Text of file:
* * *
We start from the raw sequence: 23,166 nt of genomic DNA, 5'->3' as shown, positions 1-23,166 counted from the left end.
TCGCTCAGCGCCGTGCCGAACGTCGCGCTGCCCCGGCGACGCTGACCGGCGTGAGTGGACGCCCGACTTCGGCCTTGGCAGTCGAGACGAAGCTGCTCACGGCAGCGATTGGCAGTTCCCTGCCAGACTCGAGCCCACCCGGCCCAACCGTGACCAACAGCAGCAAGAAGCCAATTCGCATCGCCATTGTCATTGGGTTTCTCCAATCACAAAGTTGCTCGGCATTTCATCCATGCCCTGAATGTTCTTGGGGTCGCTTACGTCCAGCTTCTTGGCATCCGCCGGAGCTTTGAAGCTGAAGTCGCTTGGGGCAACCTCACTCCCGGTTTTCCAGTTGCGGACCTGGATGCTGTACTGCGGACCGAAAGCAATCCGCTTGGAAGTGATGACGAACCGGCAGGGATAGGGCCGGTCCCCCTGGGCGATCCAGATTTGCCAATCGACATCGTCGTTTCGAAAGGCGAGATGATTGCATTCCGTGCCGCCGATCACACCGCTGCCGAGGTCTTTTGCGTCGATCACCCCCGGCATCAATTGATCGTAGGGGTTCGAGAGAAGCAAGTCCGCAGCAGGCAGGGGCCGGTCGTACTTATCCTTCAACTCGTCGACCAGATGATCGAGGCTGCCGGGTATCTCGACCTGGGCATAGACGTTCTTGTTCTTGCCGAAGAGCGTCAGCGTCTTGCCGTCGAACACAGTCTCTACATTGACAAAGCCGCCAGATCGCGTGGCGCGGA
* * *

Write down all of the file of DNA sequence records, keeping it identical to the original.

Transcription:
We start from the raw sequence: 23,166 nt of genomic DNA, 5'->3' as shown, positions 1-23,166 counted from the left end.
TCGCTCAGCGCCGTGCCGAACGTCGCGCTGCCCCGGCGACGCTGACCGGCGTGAGTGGACGCCCGACTTCGGCCTTGGCAGTCGAGACGAAGCTGCTCACGGCAGCGATTGGCAGTTCCCTGCCAGACTCGAGCCCACCCGGCCCAACCGTGACCAACAGCAGCAAGAAGCCAATTCGCATCGCCATTGTCATTGGGTTTCTCCAATCACAAAGTTGCTCGGCATTTCATCCATGCCCTGAATGTTCTTGGGGTCGCTTACGTCCAGCTTCTTGGCATCCGCCGGAGCTTTGAAGCTGAAGTCGCTTGGGGCAACCTCACTCCCGGTTTTCCAGTTGCGGACCTGGATGCTGTACTGCGGACCGAAAGCAATCCGCTTGGAAGTGATGACGAACCGGCAGGGATAGGGCCGGTCCCCCTGGGCGATCCAGATTTGCCAATCGACATCGTCGTTTCGAAAGGCGAGATGATTGCATTCCGTGCCGCCGATCACACCGCTGCCGAGGTCTTTTGCGTCGATCACCCCCGGCATCAATTGATCGTAGGGGTTCGAGAGAAGCAAGTCCGCAGCAGGCAGGGGCCGGTCGTACTTATCCTTCAACTCGTCGACCAGATGATCGAGGCTGCCGGGTATCTCGACCTGGGCATAGACGTTCTTGTTCTTGCCGAAGAGCGTCAGCGTCTTGCCGTCGAACACAGTCTCTACATTGACAAAGCCGCCAGATCGCGTGGCGCGGA